Iman Prihandono
Faculty of Law, Universitas Airlangga

Published : 5 Documents
Articles

Found 5 Documents
Search

LITIGATING CROSS-BORDER ENVIRONMENTAL DISPUTE IN INDONESIAN CIVIL COURT: THE MONTARA CASE Prihandono, Iman; Dewanti RK, Esty Hayu
Indonesia Law Review Vol 5, No 1 (2015)
Publisher : Faculty of Law, Universitas Indonesia

Show Abstract | Download Original | Original Source | Check in Google Scholar | Full PDF (278.348 KB) | DOI: 10.15742/ilrev.v5n1.124

Abstract

In August 2009, a wellhead blowout of took place at an offshore drilling facility named the Montara platform, on the north coast of Australia. This incident releases crude oil into the sea and continued until November 2009. The Montara platform owned by PTTEP Australasia Pty. Ltd., a company incorporated under the laws of Australia, and is a subsidiary of PTT Exploration and Production Public Company Limited, a Thailand based, state-owned oil company. Based on samples taken by the East Nusa Tenggara Municipality in the waters along the coast Kolbano, Desa Tuafanu, District Kualin, South Central Timor, it was found that the sea water has been polluted with crude oil. There was an indication that the crude oil is identical to those of at the Montara well head platform. This incident has been detrimental to at least 9.000 fishermen and seaweed farmers along the coast of West Timor Sea, with total losses estimated at USD2.4 billion. This article examines the possibility of a lawsuit brought by the affected communities to the Indonesian civil court. This article finds that that filing a lawsuit against PTTEP AA, the operator of the Montara Platform, may be possible. Article 100 RV of the Indonesian civil procedure provide an opportunity to sue foreign entity when contractual relationship exist. This article seeks to map the possible parties involved in the dispute should the victims decide to bring this case to Indonesian civil court. It aims at assisting the victims in preparing their case and obtaining the best possible outcome for remedy.
Litigating Economic, Social and Cultural Rights against Transnational Corporations in Indonesian Court Prihandono, Iman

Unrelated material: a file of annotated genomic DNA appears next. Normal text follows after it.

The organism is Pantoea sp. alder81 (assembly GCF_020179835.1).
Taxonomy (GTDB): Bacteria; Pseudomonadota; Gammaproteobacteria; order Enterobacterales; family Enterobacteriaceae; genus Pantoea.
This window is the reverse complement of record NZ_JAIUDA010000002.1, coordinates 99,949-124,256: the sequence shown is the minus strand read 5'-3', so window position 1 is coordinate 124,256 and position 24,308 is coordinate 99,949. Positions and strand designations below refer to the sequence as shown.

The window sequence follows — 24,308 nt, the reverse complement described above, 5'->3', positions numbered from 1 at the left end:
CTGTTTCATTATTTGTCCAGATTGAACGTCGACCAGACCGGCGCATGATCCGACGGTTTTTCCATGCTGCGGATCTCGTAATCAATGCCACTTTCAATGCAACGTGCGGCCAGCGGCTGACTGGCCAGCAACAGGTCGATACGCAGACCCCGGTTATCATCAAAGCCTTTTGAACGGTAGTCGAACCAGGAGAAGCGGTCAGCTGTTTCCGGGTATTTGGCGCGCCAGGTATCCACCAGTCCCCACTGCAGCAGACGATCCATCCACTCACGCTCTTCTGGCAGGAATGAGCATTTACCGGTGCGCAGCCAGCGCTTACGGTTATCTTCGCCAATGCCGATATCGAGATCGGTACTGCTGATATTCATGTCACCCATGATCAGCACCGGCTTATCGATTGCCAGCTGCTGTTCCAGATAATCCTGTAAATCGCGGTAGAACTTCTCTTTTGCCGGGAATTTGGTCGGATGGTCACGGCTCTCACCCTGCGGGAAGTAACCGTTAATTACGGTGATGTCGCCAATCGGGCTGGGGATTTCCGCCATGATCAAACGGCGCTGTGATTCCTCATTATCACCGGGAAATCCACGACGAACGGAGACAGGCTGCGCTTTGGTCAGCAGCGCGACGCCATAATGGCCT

Hasanuddin Law Review VOLUME 3 ISSUE 3, DECEMBER 2017
Publisher : Hasanuddin University

Show Abstract | Download Original | Original Source | Check in Google Scholar | DOI: 10.20956/halrev.v3i3.1152

Abstract

States should take appropriate steps to ensure the effectiveness of domestic judicial mechanisms when addressing business-related human rights abuses. These steps may include ways to reduce legal, practical and other relevant barriers that could lead to a denial of access to remedy. To a certain degree, these problems exist in Indonesia’s judicial remedy mechanism. This article examines court decisions in five cases involving Transnational Corporations (TNCs). These decisions are examined to identify challenges and opportunities in bringing a case on ESC rights violations against TNCs. It is found that claim on ESC rights violation may be brought to the court, and the court has jurisdiction to entertain the case. However, of the five cases filed against TNCs, only in one case has the court decided in favour of the plaintiff. Most of the cases were rejected on procedural matters. This situation suggests that it remains burdensome for the victims of ESC rights violations to seek remedy at the court. There are procedural burdens that has to be faced by plaintiff when bringing ESC rights case against corporations, particularly TNCs. Nevertheless, there are new develop-ments in relation with pursuing ESC rights in court. One of the important development is private business contract between the govern-ment and private corporations may be annulled by the court, if the exercise of the contract would violate the governments obligation to fulfil human rights of the citizens
Adaptation of Contract Models of Oil and Gas: A Comparative Study Husna, Cut Asmaul; Hastuti, Lina; Prihandono, Iman
Hang Tuah Law Journal VOLUME 1 ISSUE 1, APRIL 2017-SEPTEMBER 2017
Publisher : Universitas Hang Tuah

Show Abstract | Download Original | Original Source | Check in Google Scholar | DOI: 10.30649/htlj.v1i1.9

Abstract